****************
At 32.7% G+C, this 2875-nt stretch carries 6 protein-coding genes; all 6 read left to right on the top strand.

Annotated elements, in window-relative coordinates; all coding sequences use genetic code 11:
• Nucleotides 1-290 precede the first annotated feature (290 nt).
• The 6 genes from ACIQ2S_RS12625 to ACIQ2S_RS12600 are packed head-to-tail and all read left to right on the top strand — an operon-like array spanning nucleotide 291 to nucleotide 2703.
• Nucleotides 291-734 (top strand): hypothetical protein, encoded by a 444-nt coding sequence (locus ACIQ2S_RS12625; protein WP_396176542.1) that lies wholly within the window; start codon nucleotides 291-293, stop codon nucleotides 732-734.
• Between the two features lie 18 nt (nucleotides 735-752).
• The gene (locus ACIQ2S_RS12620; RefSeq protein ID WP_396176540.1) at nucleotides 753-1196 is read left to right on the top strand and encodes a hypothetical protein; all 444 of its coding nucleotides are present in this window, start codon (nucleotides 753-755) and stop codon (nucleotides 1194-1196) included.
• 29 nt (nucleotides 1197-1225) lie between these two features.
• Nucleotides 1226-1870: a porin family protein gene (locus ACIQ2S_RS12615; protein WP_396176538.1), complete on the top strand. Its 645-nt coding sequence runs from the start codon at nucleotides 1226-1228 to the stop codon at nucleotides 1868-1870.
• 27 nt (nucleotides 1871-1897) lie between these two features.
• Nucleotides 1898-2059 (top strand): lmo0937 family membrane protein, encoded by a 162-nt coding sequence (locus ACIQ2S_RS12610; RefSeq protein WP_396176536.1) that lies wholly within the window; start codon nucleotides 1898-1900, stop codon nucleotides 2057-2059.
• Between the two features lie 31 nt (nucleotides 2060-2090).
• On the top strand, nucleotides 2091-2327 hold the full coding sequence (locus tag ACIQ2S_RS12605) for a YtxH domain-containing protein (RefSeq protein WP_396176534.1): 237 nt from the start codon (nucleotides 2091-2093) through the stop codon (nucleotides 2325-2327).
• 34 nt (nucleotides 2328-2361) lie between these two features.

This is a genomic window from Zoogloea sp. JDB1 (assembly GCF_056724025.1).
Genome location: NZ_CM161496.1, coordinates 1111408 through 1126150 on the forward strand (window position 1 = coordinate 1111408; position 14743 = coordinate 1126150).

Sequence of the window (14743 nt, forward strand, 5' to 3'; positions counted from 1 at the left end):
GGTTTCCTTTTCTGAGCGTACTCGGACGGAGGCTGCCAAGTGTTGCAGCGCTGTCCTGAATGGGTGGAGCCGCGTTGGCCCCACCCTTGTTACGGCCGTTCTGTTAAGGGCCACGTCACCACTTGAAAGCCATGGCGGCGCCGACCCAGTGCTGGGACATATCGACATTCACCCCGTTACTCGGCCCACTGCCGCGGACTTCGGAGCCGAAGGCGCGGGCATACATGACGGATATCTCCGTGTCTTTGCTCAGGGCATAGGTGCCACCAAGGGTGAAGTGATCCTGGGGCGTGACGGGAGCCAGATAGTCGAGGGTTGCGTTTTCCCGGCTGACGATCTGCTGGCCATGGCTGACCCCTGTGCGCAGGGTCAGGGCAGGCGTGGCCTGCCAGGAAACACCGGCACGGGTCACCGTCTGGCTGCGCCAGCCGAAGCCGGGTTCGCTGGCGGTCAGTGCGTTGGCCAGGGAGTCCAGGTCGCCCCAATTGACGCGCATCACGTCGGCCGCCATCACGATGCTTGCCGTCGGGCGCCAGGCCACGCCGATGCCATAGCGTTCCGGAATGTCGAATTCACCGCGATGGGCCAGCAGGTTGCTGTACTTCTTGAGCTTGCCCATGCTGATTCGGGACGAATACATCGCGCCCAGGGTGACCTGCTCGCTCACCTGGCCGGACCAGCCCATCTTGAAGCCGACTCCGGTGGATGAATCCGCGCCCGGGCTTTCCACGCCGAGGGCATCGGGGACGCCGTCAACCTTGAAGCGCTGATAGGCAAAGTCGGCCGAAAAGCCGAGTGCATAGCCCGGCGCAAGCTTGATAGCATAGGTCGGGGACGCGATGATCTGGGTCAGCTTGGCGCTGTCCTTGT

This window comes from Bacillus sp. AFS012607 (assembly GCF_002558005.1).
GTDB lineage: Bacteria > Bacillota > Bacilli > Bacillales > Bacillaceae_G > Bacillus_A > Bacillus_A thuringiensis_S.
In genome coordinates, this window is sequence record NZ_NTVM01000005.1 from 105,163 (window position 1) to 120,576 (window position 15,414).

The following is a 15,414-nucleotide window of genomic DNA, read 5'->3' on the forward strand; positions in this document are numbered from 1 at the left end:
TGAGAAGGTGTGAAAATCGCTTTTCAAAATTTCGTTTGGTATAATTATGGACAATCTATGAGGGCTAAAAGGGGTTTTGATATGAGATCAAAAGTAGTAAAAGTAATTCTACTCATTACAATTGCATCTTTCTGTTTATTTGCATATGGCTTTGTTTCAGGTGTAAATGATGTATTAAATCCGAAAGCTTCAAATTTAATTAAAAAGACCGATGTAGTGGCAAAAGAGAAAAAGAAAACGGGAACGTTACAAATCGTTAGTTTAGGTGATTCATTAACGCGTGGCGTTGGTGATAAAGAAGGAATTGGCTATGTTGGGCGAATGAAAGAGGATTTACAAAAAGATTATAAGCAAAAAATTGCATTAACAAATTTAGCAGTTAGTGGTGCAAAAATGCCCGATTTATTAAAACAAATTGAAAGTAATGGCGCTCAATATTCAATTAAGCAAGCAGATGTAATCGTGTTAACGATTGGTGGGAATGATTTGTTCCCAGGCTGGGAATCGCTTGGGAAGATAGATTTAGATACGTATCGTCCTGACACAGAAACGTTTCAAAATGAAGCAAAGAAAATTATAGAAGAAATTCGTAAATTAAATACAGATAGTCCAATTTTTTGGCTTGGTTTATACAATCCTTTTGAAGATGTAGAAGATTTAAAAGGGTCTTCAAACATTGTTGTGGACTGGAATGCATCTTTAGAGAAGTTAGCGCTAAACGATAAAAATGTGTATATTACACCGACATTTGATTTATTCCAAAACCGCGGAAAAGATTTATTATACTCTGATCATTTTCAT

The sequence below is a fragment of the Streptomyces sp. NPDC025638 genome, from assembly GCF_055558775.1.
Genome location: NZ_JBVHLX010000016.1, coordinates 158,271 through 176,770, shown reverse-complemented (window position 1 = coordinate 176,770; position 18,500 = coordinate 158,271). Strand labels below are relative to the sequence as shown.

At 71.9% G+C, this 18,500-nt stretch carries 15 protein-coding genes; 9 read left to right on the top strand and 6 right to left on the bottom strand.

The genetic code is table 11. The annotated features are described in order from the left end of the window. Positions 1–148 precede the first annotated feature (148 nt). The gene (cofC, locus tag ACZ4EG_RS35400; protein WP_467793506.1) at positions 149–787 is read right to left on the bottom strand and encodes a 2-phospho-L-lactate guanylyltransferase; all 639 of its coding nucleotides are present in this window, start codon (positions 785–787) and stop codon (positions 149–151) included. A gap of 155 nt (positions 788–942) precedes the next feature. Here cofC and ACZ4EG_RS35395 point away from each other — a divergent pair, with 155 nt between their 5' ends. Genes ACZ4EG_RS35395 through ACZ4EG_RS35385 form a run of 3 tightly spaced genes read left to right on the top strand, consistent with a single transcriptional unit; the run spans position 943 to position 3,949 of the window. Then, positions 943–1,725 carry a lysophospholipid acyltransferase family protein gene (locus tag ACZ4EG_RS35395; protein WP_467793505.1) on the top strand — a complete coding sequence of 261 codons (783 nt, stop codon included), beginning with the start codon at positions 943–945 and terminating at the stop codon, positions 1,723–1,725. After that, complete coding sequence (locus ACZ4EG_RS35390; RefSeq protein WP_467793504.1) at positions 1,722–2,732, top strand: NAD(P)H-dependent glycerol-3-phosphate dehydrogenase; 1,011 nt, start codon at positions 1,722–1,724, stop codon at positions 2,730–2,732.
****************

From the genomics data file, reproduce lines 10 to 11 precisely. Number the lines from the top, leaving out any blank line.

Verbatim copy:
• 27 nt (nucleotides 1871-1897) lie between these two features.
• Nucleotides 1898-2059 (top strand): lmo0937 family membrane protein, encoded by a 162-nt coding sequence (locus ACIQ2S_RS12610; RefSeq protein WP_396176536.1) that lies wholly within the window; start codon nucleotides 1898-1900, stop codon nucleotides 2057-2059.